Qualcomm CEO Outlines Plans to Compete With Apple Silicon, Handle Apple's Shift to In-House Modems
Qualcomm Chief Executive Cristiano Amon believes that Qualcomm will provide laptop chips that can compete with Apple silicon by next year and has explained how the company views Apple's expected transition to its own custom modems.
Earlier this year, Qualcomm acquired the chip startup company Nuvia for $1.4 billion, which was founded by a number of Apple chip designers. Qualcomm will begin selling custom silicon Nuvia-based laptop chips in 2022, which are expected to boast impressive power consumption for extended battery life.
Instead of using core designs licensed from Arm, Qualcomm is looking to use a completely custom core design for its chips, like Apple, to rival Apple silicon. Should Arm develop a better CPU than Qualcomm, Amon said that the company will seek to license the better architecture directly from Arm to ensure that its chips are industry-leading.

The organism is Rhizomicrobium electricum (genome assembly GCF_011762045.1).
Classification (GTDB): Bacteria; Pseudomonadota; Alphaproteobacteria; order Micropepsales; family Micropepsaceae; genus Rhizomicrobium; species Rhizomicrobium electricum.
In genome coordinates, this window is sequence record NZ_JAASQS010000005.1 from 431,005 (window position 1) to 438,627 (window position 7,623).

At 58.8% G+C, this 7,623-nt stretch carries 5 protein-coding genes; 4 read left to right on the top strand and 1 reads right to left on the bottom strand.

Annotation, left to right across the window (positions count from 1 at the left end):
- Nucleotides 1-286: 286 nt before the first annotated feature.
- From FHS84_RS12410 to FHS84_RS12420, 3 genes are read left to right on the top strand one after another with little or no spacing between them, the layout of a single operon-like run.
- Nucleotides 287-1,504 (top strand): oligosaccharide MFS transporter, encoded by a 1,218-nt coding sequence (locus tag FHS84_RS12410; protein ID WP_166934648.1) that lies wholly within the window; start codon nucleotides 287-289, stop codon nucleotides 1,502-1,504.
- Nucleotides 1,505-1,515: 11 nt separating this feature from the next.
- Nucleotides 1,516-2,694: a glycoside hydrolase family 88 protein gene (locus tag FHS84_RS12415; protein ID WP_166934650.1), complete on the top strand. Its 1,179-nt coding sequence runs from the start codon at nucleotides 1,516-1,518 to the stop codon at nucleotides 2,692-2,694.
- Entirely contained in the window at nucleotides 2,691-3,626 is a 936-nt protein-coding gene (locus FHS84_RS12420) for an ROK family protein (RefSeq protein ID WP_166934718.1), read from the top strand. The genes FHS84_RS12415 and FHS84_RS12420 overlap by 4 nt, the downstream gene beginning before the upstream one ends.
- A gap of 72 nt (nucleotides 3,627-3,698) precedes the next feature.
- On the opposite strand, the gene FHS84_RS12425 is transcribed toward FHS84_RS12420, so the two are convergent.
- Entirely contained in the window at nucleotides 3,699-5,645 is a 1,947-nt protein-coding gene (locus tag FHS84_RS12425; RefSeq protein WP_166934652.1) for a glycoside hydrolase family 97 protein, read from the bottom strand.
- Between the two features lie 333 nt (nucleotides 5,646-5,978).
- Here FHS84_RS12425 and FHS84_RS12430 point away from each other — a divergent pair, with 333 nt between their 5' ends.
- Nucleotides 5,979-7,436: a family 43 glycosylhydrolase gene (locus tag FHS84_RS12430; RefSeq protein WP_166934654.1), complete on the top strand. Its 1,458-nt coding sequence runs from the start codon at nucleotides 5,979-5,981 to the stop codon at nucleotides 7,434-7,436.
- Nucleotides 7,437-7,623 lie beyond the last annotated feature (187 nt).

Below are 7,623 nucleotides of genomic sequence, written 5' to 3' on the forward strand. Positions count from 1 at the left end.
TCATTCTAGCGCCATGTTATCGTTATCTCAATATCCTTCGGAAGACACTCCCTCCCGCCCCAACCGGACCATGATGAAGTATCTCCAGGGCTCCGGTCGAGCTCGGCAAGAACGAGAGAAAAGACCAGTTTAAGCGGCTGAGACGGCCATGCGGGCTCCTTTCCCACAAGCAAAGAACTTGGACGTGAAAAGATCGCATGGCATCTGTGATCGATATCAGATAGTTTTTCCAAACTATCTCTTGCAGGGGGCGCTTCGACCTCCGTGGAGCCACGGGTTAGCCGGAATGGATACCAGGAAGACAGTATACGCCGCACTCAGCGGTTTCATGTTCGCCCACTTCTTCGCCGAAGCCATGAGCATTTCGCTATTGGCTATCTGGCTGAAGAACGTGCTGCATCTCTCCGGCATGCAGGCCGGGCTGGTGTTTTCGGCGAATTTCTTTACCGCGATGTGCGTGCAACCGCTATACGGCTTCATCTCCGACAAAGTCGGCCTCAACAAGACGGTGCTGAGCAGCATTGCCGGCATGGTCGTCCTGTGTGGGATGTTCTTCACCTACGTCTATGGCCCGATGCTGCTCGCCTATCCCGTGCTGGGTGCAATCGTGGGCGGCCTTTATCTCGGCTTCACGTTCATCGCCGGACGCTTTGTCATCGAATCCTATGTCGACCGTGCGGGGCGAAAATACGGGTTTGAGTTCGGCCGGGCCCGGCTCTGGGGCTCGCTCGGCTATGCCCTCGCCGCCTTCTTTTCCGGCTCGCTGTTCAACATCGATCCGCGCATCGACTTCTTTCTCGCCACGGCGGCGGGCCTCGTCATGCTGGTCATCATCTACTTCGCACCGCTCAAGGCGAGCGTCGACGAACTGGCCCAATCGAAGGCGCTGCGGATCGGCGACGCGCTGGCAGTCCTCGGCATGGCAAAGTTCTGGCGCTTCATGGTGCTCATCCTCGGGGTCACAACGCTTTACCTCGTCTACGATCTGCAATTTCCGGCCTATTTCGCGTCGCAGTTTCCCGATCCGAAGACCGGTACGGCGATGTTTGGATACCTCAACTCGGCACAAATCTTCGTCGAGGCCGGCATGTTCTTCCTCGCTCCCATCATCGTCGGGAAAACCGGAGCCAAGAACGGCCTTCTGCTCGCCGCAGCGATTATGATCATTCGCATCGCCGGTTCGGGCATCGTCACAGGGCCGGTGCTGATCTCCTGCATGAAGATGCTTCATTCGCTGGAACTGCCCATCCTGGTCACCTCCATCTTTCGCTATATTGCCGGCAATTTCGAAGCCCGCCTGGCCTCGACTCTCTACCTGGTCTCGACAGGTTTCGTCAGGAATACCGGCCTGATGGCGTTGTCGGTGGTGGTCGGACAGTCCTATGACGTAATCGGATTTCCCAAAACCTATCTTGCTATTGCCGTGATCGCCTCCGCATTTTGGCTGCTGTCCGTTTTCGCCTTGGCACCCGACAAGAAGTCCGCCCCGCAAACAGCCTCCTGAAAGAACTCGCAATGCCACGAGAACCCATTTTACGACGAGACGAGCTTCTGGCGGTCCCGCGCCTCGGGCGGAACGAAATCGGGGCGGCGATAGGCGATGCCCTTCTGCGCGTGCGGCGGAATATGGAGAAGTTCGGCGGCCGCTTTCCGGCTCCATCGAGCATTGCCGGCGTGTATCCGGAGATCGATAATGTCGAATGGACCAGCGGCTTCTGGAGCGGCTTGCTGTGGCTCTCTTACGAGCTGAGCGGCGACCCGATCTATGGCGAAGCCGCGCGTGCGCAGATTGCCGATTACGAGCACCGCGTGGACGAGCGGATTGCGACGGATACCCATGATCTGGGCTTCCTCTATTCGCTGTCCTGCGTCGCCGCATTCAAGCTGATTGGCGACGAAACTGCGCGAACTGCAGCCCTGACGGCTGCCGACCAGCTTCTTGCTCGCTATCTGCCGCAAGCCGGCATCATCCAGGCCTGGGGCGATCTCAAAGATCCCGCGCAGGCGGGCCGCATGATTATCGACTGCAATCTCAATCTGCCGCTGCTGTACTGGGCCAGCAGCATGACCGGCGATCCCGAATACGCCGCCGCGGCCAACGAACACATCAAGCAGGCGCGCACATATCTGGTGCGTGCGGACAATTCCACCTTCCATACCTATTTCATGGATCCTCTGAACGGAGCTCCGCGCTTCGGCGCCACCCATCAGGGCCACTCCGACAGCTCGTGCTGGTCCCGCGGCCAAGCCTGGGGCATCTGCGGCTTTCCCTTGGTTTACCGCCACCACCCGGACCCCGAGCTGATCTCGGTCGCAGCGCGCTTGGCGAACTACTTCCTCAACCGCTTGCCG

Apple is currently a major customer of Qualcomm, with the Qualcomm modem chips being used in all iPhone 12 models. It has been widely reported that Apple is in the process of developing its own custom in-house modem to displace Qualcomm's component, with the first Apple modems appearing in new iPhone models as soon as 2023.
Amon addressed the threat posed by Apple developing its own in-house modems, meaning that Qualcomm would lose Apple as a customer. Most immediately, Amon explained that Qualcomm has decades of experience designing modem chips, which would make it difficult for any rival to replicate its technology.
He added that "the Huawei addressable market is as big as the Apple opportunity is for us," suggesting that Qualcomm may be able to mitigate the loss of Apple as a client by taking up the void left in the Android market, which has been created by the banning of Huawei in the United States.